This reading list is a contribution to the sharing of books. All sorts of books make their way to my bedside table. Some are sent, some recommended, some given as gifts or lent by someone who has enjoyed reading them.
Others (let’s be frank – many) I see on a bookstore shelf, find irresistible and bring home. A few of these become family members who may not leave my bookshelf, but can be read by guests who stay. Some wander on to other homes and hearts.
If you have books you’d like to talk about contact me via the web contact form.
This lyrically written account of John
Blay’s quest to find the ancient Aboriginal path from Kosciuszko to Eden, The
Bundian Way, is at once a history of the lands and people, a study of geography
and botany and a love story with country.
In a culture like ours where youth in all its facets is worshipped, writing about our elders is often twee and nearly always patronising. One is frequently irritated by depictions in the media and especially in advertising, of older people as cranky, doddering, cute, inept, foolish or humorous.
It is therefore particularly pleasurable to find in Joanna Nell’s The Single Ladies of Jacaranda Retirement Village a simultaneously sympathetic yet realistic portrayal of ageing and the older individual.
Echo Publishing, an imprint of Bonnier Books UK, 2019
Based on the life of Cornish convict Mary Bryant, Fled is the story of a remarkable sea voyage, a daring escape from the colony of NSW by a group of convicts in a small open boat over thousands of sea miles, much of it uncharted.
Meg Keneally joins a number of earlier writers in bringing this tale to us with her fictitious character Jenny Gwyn nee Trelawney. As much as it is an adventure on the seas story, this is a character driven tale, delving deeply into the nature of Jenny and her skill in reading and manipulating those around her.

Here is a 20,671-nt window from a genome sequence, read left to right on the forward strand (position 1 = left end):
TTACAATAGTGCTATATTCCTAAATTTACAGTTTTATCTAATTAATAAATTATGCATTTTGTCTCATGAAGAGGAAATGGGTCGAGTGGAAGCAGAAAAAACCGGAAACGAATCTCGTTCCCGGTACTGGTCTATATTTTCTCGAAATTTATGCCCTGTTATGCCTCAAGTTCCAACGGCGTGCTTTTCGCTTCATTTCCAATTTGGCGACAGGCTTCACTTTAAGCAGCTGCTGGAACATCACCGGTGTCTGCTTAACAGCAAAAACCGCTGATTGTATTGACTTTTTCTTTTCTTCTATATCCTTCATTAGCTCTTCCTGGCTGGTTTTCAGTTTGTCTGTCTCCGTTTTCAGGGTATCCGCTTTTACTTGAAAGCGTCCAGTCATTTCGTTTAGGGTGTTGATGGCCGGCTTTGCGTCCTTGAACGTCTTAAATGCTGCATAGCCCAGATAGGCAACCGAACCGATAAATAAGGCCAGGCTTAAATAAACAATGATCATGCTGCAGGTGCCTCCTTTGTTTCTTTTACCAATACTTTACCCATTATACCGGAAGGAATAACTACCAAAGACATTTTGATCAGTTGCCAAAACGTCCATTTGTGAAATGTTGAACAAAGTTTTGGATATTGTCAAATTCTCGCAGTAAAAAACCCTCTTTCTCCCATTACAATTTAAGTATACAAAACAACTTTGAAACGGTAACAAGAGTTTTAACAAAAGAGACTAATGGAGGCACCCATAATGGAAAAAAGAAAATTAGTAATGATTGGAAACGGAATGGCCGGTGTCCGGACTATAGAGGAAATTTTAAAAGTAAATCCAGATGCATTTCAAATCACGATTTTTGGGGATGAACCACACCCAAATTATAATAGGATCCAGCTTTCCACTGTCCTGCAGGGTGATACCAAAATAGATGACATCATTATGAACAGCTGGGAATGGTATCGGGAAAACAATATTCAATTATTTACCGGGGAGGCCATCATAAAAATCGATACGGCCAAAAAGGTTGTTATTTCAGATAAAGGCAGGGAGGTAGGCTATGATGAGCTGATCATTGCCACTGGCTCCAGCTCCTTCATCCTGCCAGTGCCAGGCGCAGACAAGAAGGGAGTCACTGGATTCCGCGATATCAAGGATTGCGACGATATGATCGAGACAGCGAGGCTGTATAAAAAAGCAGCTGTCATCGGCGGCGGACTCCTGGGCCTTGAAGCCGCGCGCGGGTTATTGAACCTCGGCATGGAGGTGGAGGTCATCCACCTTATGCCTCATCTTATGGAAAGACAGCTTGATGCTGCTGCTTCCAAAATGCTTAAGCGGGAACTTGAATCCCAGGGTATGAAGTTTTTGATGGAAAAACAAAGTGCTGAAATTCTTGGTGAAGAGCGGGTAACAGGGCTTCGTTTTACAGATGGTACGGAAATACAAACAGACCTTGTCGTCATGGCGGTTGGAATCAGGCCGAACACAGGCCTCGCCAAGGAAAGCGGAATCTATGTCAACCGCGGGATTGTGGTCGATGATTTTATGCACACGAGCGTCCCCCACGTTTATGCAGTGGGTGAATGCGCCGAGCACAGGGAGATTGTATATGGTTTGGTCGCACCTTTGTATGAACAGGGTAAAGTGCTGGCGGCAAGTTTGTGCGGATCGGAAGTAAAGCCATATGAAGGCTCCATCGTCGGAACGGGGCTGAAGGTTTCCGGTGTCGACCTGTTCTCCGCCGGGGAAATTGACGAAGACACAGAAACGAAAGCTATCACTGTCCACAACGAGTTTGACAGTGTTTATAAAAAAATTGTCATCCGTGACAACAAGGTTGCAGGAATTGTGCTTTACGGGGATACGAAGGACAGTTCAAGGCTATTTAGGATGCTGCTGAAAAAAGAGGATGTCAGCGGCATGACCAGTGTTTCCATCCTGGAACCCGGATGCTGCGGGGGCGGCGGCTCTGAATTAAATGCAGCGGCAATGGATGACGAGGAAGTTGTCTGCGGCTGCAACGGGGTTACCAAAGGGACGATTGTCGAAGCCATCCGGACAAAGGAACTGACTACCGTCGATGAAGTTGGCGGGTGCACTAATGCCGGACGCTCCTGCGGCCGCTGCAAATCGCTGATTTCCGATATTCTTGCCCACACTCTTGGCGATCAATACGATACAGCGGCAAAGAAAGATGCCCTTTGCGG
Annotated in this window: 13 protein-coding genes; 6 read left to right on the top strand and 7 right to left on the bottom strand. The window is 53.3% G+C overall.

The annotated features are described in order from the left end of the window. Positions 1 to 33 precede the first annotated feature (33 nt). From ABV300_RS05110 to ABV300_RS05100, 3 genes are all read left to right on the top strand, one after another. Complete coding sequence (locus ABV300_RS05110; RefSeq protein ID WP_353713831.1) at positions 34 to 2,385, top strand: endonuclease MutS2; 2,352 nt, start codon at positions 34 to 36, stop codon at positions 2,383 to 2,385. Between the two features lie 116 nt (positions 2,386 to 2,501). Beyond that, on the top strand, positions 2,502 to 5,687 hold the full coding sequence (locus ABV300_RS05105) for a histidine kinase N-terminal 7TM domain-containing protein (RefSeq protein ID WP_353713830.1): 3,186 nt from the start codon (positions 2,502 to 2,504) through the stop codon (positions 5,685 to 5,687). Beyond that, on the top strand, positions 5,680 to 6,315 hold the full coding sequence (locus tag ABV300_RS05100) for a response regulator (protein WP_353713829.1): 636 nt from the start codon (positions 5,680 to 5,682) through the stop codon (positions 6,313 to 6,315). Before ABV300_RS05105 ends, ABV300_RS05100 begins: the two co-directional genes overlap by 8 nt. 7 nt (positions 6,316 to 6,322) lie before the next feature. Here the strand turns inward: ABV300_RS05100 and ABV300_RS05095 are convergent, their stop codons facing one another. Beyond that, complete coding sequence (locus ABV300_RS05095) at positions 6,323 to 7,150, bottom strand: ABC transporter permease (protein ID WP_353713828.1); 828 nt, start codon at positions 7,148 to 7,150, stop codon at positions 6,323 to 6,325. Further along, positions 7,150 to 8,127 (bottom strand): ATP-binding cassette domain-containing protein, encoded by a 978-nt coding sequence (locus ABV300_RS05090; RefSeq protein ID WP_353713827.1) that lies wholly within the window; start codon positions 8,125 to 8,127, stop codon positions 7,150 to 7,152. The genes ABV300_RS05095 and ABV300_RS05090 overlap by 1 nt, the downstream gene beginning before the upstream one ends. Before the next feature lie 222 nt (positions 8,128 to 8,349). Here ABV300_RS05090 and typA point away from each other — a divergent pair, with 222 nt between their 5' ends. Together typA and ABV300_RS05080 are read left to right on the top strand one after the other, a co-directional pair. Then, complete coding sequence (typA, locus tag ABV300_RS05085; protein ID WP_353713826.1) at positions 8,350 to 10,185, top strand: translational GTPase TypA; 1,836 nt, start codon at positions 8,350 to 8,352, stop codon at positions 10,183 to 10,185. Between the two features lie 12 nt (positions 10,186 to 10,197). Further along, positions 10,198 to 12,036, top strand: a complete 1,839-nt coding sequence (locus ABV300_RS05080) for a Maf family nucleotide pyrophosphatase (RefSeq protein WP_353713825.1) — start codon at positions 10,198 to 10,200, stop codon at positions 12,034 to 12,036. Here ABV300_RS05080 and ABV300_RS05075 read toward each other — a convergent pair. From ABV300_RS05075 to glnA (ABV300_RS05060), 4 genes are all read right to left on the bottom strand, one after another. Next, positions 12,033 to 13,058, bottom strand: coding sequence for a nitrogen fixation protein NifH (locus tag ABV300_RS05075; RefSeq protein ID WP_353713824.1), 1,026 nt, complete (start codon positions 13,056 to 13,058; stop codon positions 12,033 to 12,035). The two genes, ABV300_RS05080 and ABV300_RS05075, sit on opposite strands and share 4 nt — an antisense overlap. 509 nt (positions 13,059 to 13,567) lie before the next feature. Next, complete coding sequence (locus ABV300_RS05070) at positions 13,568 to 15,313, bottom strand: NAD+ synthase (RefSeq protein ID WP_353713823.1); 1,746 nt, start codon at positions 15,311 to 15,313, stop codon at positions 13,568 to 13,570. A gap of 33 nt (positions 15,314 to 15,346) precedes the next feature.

The Scent Keeper
is the fourth novel of Seattle based writer Erica Bauermeister. I first met her
writing with The School of Essential Ingredients, her first novel,
deservedly a best seller. This fourth is equally endowed with the capacity to
move and hold us, to powerfully evoke a sense of place.
Echo Publishing, an imprint of Bonnier Books UK, 2019
This is the second of Katherine Kovacic’s Alex Clayton art mysteries. Like its predecessorThe Portrait of Molly Dean, it is a wonderfully engaging read, a story that whips along at a suitably brisk pace and is filled with personalities from the Melbourne art world.
Having recently re-read The Dressmaker upon the opening of the exhibition of the film costumes at the National Film and Sound Archive, I was fortunate to speak with Rosalie Ham about her work. This sent me to her latest novel, The Year of the Farmer and I am also now reading my way through her back catalogue.
Year of the Farmer, Rosalie Ham shows us the same wit, sharp observation
and finally a forgiving affection for the people of her chosen setting, the small
Australian country town. Topically, this book focusses on the scarcity, the supply
and the purchase of water, and all the scope for dirty dealing that this
Book 2 of The Sandstone Trilogy Independently published, printed by Ingram Sparks 2016
set in the 1850s in Sydney, continues the story of Irish born John Leary and
his rise in the building trade. It is at once a glimpse into the history of the
growth of the city and a story of the complexities of family.
John Leary’s business struggles in a
tough and often corrupt industry are just part of this tale. Michael Beashel
interests himself in the status and place of women at this time and in the
conditions of the working men and women of the era.
This debut novel by Julie Keys was
shortlisted for the Richell Prize for Emerging Writers. It is a work of
historical fiction, an absorbing and fast moving story that waltzes elegantly
between the past in the 1920s and the recent past of the 1990s.
First and foremost this is a story of
secrets and the murky world of the Bohemian Sydney art world. Artist Muriel
Kemp steps into the present however, despite having been reported dead in 1936,
and meets her biographer in Jane Cooper, newly pregnant and suffering from
morning sickness. What follows is both a fascinating story of the untangling of
truth from fiction and the development of a strange but important relationship
between two women from different times and places.